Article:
Metropolitan News-Enterprise


Thursday, April 13, 2023


Page 1


Court of Appeal

No Need to Inquire As to Indian Ancestry of Child Taken Into Protected Custody Under Warrant


By a MetNews Staff Writer


Div. Two of the Fourth District Court of Appeal yesterday added to the burgeoning case law relating to the obligation of child-welfare agencies to make an adequate inquiry as to possible Indian heritage of a dependent child, holding, in a case with a different twist, that no inquiry need be made where the child is removed from the home pursuant to a protective custody warrant.

Rebuffing the contention of a mother that Riverside Superior Court Judge Michael J. Rushton erred in severing her parental ties to her son, Robert F., because the county’s Department of Public Social Services (“DPSS”) had failed to ask extended family members if the boy has native American ancestry as required by Welfare & Institutions Code §224.2(b), Justice Frank J. Menetrez declared that section to be inapplicable.

The DPSS had reason to believe that Robert, age 9, was being sexually abused by his father. It could have, but did not, proceed under Welfare & Institutions Code §306(a)(2) which authorizes a social worker to “[t]ake into and maintain temporary custody of, without a warrant, a minor” who is believed to be a dependent child and who “is in immediate danger of physical or sexual abuse.”

Instead, a warrant was obtained pursuant to §340.

“That difference matters because the statutory provision on which Mother relies says that it matters,” Menetrez wrote.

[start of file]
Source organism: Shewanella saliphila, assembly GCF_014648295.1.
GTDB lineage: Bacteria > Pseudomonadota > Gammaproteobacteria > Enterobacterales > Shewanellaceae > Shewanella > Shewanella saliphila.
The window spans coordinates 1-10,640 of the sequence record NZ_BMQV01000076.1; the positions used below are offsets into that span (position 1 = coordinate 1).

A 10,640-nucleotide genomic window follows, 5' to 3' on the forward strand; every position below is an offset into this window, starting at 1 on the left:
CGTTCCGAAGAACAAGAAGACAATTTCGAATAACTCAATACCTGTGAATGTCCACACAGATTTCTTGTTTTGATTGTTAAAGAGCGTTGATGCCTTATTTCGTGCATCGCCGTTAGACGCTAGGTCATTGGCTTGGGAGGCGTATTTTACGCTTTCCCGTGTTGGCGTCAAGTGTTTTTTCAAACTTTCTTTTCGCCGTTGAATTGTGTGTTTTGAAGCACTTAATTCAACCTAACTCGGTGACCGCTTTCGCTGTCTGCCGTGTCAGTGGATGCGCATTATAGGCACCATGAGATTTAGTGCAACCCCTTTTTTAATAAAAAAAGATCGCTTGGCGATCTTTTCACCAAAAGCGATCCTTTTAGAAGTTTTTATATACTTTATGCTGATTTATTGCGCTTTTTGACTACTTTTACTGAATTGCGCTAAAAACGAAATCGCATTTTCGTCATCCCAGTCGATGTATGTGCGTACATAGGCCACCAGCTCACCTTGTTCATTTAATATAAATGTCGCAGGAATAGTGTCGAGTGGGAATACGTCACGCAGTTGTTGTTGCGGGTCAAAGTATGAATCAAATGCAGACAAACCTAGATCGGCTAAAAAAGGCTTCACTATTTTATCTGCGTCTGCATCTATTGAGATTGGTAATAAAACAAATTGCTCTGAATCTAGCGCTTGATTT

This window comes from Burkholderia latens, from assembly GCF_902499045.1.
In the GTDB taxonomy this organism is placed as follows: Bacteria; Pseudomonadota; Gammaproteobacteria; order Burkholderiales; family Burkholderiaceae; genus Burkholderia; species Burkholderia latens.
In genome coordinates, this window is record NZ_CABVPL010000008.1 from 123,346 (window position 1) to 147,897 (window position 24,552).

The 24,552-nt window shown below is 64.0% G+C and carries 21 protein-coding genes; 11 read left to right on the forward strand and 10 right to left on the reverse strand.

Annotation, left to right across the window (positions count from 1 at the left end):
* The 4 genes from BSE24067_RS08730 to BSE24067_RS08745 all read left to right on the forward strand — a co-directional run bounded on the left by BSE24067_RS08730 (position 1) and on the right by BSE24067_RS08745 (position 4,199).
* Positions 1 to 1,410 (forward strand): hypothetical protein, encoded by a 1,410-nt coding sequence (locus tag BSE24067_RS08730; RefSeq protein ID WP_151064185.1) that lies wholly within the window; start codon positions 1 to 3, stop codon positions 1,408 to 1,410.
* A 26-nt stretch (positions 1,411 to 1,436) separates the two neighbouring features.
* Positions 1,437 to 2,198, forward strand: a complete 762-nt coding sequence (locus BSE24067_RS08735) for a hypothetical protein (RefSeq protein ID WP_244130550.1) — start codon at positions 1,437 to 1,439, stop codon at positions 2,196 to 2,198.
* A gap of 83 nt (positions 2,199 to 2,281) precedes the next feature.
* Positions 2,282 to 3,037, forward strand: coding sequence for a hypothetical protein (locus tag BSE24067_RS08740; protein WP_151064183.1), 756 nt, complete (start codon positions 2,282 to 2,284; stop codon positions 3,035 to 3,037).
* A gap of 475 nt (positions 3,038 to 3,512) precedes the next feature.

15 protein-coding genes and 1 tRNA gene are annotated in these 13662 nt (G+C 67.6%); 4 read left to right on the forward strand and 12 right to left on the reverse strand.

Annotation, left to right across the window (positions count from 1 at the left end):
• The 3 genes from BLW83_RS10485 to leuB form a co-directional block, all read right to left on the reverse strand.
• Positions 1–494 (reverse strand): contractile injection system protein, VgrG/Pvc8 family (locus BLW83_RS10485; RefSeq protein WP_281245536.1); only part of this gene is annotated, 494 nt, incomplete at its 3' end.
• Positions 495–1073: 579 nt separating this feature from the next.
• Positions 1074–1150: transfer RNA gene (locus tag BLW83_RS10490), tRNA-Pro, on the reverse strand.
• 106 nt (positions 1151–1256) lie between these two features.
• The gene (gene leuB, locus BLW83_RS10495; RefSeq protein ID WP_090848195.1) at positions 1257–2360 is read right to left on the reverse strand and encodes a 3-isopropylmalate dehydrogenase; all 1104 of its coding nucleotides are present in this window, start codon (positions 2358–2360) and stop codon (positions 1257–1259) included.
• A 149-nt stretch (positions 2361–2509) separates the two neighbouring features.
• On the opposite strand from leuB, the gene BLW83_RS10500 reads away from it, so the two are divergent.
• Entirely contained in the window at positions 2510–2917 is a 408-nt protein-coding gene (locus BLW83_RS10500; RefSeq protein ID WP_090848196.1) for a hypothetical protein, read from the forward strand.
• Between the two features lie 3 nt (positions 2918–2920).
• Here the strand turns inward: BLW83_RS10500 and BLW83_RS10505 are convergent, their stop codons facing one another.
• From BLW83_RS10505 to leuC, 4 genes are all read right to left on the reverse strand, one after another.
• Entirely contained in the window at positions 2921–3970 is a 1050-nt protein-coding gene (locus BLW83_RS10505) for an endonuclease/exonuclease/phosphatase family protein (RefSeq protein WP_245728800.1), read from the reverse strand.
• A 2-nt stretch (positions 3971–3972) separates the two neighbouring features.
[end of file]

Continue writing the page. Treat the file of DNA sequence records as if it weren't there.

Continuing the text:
Sec. 224.2(b) provides:

“If a child is placed into the temporary custody of a county welfare department pursuant to Section 306 or county probation department pursuant to Section 307, the county welfare department or county probation department has a duty to inquire whether that child is an Indian child.  Inquiry includes, but is not limited to, asking the child, parents, legal guardian, Indian custodian, extended family members, others who have an interest in the child, and the party reporting child abuse or neglect, whether the child is, or may be, an Indian child and where the child, the parents, or Indian custodian is domiciled.”

That section is intended to implement the federal Indian Child Welfare Act of 1978.

Menetrez declared:

“Subdivision (b) of section 224.2 requires a county welfare department to ask extended family members about a child’s Indian status only if the department has taken the child into temporary custody under section 306.  Because section 306 played no role in Robert’s removal, subdivision (b) of section 224.2 does not apply.”

The case is In re Robert F., E080073.


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